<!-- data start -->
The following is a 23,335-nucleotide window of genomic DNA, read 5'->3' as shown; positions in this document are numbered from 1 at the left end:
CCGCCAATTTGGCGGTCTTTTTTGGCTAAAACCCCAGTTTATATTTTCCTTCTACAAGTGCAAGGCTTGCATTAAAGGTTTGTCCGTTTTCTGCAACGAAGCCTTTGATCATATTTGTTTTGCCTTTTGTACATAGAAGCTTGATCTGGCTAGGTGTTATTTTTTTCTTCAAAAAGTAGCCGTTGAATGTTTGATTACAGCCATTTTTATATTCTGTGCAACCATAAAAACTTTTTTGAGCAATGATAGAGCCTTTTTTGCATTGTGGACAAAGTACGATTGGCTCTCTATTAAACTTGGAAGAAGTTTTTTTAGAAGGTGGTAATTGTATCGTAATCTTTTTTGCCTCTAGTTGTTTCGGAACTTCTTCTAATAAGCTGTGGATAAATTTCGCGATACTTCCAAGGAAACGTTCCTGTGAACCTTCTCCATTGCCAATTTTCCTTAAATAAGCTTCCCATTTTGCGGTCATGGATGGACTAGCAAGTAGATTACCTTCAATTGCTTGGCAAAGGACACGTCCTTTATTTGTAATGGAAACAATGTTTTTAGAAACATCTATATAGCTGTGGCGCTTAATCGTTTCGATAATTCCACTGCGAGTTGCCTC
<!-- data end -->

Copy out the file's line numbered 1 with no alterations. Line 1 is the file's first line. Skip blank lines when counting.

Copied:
The following is a 23,335-nucleotide window of genomic DNA, read 5'->3' as shown; positions in this document are numbered from 1 at the left end: